But by the time that decision came down, the rise of Napster, a Web company which enables users to search for and share millions of digital music files, had made My.MP3.com look like a littering violation in the middle of a full-scale riot. And Robertson, because he sees a future in which record com-panies get paid for online distribution, has suddenly become a man the music industry can do business with. The settlement deal MP3.com cut with Warner and BMG last month whereby Robertson will pay $100 million in damages and get a license to run My.MP3.com in return may be only the beginning of a beautiful friendship. Robertson and the record companies are now aiming to streamline the $40 billion music business into a new digital-delivery system.
What they are banking on is that music fans will be prepared to pay a monthly fee around the price of a single CD to have online access to thousands of albums. This music channel along with the CDs already in listeners' collections will be available anywhere there's an Internet connection. Robertson believes the mainstream will choose this limited-pay model over legally dubious networks like Napster and Freenet. The site's first monthly-fee channel is an all-you-can-download classical music station; a second channel for children featuring fairy tales and nursery rhymes as well as songs is set for launch this month.
Robertson has learned that in the digital-music age, the labels still matter. The industry's lawsuit against Napster has that company seeking a settlement; last month the labels went after another startup, MP3Board, for copyright in-fringement. Meanwhile, the off-line music business is booming: in the U.S., sales of CDs and casettes are up 8% on last year. With the once radical Robertson offering a third way between the rigid order of the old world and the chaos of Napster namely, a chance to charge consumers to listen to online music and still make a buck selling CDs in stores the dinosaurs really are hearing music, and the sound of money, in their ears.
As he slumped over his oar in Atlanta, British rower Steven Redgrave gasped: "If anyone sees me go near a boat again, they have my permission to shoot me." Redgrave had just joined the elite of sportsmen who have won gold at four successive Olympics, but physically and mentally he was exhausted.
That was 1996. Now, he's going to Sydney to try to become a member of an even more exclusive club. He won in the coxless four at Los Angeles in 1984, in the coxless pair at Seoul in 1988, at Barcelona in 1992, and again at Atlanta. Denmark's Paul Elvstr¿m won successive golds between 1948 and 1960 in sailing; America's Al Oerter and Carl Lewis each won four times in track and field. Only Hungarian fencers Pal Kovacs and Aladar Gerevich surpassed those figures, with five and six successive golds respectively.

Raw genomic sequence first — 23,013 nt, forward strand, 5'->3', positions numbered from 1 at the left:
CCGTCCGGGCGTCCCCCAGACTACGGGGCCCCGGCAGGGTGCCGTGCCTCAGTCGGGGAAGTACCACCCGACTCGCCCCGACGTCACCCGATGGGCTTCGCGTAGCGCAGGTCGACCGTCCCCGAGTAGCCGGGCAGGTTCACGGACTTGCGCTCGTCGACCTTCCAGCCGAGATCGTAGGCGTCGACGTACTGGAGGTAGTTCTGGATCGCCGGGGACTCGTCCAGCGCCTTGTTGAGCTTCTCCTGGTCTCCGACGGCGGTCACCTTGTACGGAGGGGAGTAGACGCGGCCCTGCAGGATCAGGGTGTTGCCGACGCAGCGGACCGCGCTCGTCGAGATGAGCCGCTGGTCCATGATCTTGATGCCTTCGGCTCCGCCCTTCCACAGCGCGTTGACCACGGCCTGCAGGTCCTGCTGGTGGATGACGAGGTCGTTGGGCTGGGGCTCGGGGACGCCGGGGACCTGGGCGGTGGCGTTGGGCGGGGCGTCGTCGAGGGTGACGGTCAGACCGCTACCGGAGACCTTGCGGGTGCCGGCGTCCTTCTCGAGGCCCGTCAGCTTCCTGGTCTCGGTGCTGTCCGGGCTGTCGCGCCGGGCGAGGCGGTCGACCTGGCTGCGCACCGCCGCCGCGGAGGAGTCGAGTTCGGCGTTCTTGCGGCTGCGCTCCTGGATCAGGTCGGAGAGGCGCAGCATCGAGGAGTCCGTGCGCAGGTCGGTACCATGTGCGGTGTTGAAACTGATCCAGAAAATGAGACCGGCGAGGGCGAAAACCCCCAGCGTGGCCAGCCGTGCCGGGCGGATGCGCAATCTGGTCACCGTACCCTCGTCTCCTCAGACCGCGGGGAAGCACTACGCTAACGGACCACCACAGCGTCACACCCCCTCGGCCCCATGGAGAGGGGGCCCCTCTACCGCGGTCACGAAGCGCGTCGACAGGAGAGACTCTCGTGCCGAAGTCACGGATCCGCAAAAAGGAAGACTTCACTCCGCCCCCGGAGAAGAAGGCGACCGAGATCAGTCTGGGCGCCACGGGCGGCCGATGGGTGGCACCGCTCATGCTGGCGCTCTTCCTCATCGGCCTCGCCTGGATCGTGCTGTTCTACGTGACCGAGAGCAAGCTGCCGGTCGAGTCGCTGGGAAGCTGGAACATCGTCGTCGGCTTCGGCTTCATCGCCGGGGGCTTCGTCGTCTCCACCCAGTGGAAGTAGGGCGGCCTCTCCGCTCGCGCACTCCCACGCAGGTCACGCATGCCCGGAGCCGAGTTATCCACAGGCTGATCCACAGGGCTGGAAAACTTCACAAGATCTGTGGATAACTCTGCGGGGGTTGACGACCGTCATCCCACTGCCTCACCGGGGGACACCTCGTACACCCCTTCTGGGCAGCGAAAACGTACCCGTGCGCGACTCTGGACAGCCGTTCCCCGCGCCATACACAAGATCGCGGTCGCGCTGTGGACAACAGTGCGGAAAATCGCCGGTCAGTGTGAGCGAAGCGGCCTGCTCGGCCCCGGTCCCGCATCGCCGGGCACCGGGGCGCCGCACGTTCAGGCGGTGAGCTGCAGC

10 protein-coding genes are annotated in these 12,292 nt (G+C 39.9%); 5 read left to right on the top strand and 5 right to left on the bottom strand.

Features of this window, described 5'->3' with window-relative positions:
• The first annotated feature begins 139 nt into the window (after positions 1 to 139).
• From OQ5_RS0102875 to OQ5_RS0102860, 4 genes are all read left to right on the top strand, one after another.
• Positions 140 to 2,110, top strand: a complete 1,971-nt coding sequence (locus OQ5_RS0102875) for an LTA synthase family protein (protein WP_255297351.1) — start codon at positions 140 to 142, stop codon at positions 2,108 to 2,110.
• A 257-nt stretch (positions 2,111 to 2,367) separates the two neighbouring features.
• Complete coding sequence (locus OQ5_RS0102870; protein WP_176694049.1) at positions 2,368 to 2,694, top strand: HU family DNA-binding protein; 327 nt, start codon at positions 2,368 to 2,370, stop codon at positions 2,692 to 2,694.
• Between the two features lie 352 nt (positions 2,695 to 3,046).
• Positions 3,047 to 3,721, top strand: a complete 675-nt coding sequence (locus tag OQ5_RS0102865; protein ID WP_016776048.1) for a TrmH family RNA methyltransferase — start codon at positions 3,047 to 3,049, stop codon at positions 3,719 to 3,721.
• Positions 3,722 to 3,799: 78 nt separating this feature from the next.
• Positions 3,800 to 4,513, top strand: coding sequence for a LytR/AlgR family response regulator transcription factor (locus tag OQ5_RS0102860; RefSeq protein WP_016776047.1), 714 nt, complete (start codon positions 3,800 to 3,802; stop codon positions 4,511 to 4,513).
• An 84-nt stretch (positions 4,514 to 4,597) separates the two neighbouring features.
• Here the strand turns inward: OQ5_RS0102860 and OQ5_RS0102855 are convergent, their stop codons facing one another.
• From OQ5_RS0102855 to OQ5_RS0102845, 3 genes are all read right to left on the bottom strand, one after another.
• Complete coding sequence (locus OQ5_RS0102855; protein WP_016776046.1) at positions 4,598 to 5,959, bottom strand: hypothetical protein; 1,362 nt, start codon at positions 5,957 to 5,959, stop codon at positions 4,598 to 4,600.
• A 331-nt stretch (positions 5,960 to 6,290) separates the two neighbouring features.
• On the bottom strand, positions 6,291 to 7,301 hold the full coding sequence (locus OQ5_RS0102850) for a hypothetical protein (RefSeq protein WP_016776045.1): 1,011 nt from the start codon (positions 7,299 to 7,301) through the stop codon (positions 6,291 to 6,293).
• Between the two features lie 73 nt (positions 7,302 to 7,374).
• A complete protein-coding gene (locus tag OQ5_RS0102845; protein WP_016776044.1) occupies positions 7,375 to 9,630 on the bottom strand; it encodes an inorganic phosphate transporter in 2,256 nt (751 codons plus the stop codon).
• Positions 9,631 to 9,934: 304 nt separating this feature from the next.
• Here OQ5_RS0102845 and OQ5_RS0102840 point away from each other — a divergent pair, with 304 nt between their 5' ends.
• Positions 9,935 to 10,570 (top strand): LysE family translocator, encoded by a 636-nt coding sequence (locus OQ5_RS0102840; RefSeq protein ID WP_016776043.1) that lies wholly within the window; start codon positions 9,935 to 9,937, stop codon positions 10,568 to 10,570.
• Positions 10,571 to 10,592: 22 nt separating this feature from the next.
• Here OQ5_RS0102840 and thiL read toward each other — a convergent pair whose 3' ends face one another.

Before the Atlanta final Redgrave says he was "pretty certain when I went out for that race that I wasn't going to row again." He recently admitted that the decision to quit lasted, "in my mind, about two days." Publicly it took about four months before he was clearly hooked again.
Redgrave and his partner in the pair, Matthew Pinsent, predicted that they would win in Atlanta, but as the July 27 race drew nearer the pressure intensified. Media interest in rowing leapt. Post-race press conferences had been attended by about 25 regulars. After the pair won their first 8 a.m. heat nearly 200 journalists wanted interviews. Pinsent understood Redgrave's decision after the final. "I was a bit surprised at the manner of his retirement speech," he recalls, "but at the same time I was aware of what was going through his mind."
Some four months after his never-again outburst, Redgrave was back in training. But this time in the coxless four, with Pinsent, Tim Foster and James Cracknell. Training for Sydney they average 370 km a week on the water, plus weights sessions in the gym. About 65% of the rowing time is just grinding out the kilometers at 18-20 strokes a minute, at a heart rate of 140. Two or three times a week they do more intensive exercises to up the heart rate, and once a week get up to competitive pace of 36 strokes a minute, which has the heart racing nearer to 170-180 beats a minute.
It would be a grueling schedule for an athlete in perfect health. But Redgrave, 38, is not. He has diabetes. When he was diagnosed in 1997 he thought it was the end of his career. "There are no athletes who compete in an endurance sport with diabetes," he says, "so there's no form guide." To work out as arduously as he does he needs to consume 6,000 calories a day, which he does in six meals, each followed by an insulin injection.
The rigorous training schedule that has ruled Redgrave's life for 20 years, and which allows him just three Sundays off in the six months before the Olympics, looks set to take his four into the final. Already this year they have an unassailable lead in World Cup races, making them favorites to win in Sydney. In which case, Redgrave will have set a mark no other endurance athlete has achieved ... and will probably really mean it if he asks to be shot if he's seen near a boat again.